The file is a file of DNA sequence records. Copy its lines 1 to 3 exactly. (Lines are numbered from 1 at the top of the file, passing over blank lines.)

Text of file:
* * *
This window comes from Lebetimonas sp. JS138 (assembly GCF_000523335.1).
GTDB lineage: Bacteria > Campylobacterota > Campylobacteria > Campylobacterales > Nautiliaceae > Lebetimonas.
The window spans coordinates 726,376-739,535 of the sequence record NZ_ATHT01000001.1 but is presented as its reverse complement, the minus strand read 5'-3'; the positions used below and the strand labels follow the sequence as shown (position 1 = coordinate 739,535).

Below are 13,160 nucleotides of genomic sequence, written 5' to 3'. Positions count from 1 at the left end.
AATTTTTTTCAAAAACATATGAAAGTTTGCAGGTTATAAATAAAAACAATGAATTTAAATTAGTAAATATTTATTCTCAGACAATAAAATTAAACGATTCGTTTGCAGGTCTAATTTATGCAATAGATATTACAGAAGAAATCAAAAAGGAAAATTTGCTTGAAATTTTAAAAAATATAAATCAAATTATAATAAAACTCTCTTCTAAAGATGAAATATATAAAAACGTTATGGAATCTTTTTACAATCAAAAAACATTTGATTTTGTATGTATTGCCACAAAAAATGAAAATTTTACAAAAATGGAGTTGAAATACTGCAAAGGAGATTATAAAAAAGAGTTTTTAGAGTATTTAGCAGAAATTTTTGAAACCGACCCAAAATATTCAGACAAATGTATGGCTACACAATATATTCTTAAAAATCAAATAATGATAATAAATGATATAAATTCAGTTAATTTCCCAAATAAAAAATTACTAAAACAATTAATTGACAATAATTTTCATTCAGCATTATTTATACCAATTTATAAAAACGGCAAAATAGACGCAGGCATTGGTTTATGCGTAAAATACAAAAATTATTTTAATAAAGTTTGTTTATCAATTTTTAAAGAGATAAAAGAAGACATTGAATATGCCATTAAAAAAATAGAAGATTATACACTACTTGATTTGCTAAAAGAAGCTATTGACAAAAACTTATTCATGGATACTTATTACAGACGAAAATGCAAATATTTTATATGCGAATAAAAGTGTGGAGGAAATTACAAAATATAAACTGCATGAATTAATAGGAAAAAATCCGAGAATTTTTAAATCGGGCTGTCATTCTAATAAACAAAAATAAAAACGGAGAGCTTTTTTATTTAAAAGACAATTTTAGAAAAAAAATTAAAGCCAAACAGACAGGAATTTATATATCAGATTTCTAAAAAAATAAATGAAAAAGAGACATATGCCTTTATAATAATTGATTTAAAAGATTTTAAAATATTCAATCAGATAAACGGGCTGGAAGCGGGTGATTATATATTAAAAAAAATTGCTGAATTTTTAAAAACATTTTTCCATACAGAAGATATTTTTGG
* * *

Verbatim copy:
This window comes from Lebetimonas sp. JS138 (assembly GCF_000523335.1).
GTDB lineage: Bacteria > Campylobacterota > Campylobacteria > Campylobacterales > Nautiliaceae > Lebetimonas.
The window spans coordinates 726,376-739,535 of the sequence record NZ_ATHT01000001.1 but is presented as its reverse complement, the minus strand read 5'-3'; the positions used below and the strand labels follow the sequence as shown (position 1 = coordinate 739,535).